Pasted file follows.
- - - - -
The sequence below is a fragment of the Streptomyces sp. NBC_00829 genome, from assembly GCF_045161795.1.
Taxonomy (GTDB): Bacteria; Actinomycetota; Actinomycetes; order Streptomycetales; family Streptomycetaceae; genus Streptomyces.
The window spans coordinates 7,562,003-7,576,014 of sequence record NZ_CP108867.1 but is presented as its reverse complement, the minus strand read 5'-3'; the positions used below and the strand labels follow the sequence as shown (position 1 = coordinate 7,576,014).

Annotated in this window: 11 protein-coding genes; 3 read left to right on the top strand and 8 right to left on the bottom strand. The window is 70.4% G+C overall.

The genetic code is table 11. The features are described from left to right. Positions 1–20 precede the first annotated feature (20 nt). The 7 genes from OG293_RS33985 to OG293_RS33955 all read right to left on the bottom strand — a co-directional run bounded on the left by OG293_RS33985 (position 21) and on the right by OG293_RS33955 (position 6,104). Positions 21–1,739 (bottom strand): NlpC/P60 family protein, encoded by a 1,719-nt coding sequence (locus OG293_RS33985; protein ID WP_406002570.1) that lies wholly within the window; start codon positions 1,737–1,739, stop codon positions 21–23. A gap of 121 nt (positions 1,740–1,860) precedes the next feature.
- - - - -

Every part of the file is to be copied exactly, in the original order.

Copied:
The sequence below is a fragment of the Streptomyces sp. NBC_00829 genome, from assembly GCF_045161795.1.
Taxonomy (GTDB): Bacteria; Actinomycetota; Actinomycetes; order Streptomycetales; family Streptomycetaceae; genus Streptomyces.
The window spans coordinates 7,562,003-7,576,014 of sequence record NZ_CP108867.1 but is presented as its reverse complement, the minus strand read 5'-3'; the positions used below and the strand labels follow the sequence as shown (position 1 = coordinate 7,576,014).

Annotated in this window: 11 protein-coding genes; 3 read left to right on the top strand and 8 right to left on the bottom strand. The window is 70.4% G+C overall.

The genetic code is table 11. The features are described from left to right. Positions 1–20 precede the first annotated feature (20 nt). The 7 genes from OG293_RS33985 to OG293_RS33955 all read right to left on the bottom strand — a co-directional run bounded on the left by OG293_RS33985 (position 21) and on the right by OG293_RS33955 (position 6,104). Positions 21–1,739 (bottom strand): NlpC/P60 family protein, encoded by a 1,719-nt coding sequence (locus OG293_RS33985; protein ID WP_406002570.1) that lies wholly within the window; start codon positions 1,737–1,739, stop codon positions 21–23. A gap of 121 nt (positions 1,740–1,860) precedes the next feature.